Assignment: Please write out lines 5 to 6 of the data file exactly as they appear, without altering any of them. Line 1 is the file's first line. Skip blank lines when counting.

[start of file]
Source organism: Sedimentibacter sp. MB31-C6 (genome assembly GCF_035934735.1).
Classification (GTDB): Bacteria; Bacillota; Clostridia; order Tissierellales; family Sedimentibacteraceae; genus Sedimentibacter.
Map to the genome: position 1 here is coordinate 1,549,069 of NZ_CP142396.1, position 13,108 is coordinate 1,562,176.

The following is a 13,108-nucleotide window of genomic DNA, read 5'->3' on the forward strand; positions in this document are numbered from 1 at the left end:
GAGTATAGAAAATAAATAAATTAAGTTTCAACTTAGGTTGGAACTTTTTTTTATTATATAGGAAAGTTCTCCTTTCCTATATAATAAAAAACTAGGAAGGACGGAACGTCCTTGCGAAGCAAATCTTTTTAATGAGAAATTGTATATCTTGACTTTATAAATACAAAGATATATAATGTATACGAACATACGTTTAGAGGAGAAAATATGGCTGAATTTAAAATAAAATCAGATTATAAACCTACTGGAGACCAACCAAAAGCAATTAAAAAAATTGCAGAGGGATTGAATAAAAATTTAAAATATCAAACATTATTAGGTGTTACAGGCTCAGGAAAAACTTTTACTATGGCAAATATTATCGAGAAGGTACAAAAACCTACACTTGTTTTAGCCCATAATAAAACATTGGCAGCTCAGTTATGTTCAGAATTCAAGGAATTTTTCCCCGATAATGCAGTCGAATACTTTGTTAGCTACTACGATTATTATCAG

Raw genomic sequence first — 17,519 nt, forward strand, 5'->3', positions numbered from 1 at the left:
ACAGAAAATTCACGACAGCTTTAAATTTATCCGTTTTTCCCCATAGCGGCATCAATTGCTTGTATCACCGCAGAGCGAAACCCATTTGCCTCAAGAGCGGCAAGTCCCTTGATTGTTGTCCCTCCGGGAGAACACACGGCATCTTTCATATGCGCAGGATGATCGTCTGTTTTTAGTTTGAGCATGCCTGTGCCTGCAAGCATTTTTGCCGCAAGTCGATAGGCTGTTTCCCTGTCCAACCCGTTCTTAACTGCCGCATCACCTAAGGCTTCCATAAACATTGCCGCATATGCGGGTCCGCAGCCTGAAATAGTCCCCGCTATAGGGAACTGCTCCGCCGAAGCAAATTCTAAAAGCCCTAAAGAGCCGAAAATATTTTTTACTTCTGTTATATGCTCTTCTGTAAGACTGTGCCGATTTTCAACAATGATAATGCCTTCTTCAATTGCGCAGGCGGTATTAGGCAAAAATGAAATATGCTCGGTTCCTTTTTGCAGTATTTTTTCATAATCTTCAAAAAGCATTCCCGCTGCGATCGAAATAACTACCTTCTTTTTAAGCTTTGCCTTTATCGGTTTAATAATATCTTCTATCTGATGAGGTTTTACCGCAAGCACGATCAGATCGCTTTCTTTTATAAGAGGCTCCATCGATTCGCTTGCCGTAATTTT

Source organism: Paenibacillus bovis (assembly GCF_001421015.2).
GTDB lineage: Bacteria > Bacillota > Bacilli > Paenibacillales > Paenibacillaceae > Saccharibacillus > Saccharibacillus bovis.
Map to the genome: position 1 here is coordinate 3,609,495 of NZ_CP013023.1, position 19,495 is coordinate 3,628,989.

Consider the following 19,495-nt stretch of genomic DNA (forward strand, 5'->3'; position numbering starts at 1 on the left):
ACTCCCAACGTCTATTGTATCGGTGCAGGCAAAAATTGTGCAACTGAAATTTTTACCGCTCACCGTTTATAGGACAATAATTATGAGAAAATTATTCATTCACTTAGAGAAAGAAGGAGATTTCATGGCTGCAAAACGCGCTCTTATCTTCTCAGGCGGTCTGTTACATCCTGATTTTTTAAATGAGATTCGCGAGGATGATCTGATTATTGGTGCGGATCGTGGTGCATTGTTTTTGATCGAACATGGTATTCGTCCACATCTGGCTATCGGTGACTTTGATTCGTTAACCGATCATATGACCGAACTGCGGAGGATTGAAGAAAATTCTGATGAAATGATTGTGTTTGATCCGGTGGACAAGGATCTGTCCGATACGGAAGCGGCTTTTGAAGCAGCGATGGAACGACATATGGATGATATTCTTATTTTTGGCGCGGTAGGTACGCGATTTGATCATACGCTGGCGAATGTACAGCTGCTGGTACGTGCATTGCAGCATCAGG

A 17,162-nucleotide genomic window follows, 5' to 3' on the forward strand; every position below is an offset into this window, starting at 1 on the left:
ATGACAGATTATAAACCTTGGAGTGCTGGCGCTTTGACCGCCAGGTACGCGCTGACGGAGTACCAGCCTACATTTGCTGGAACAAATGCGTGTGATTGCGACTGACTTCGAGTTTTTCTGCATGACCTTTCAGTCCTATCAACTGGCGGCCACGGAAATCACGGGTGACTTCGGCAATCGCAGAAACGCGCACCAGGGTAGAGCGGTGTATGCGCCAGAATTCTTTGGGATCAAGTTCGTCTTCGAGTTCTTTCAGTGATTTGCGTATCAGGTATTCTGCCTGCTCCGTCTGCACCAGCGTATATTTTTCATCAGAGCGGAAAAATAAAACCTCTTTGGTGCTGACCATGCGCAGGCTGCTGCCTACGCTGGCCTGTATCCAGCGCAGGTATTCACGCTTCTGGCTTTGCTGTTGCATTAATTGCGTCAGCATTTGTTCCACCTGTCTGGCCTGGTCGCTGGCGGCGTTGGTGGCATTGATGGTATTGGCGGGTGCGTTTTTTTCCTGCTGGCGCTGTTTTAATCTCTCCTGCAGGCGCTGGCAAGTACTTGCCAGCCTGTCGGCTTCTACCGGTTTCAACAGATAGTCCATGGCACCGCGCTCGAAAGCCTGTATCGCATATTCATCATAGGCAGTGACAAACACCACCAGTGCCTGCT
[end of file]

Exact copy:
GAGTATAGAAAATAAATAAATTAAGTTTCAACTTAGGTTGGAACTTTTTTTTATTATATAGGAAAGTTCTCCTTTCCTATATAATAAAAAACTAGGAAGGACGGAACGTCCTTGCGAAGCAAATCTTTTTAATGAGAAATTGTATATCTTGACTTTATAAATACAAAGATATATAATGTATACGAACATACGTTTAGAGGAGAAAATATGGCTGAATTTAAAATAAAATCAGATTATAAACCTACTGGAGACCAACCAAAAGCAATTAAAAAAATTGCAGAGGGATTGAATAAAAATTTAAAATATCAAACATTATTAGGTGTTACAGGCTCAGGAAAAACTTTTACTATGGCAAATATTATCGAGAAGGTACAAAAACCTACACTTGTTTTAGCCCATAATAAAACATTGGCAGCTCAGTTATGTTCAGAATTCAAGGAATTTTTCCCCGATAATGCAGTCGAATACTTTGTTAGCTACTACGATTATTATCAG

Raw genomic sequence first — 17,519 nt, forward strand, 5'->3', positions numbered from 1 at the left: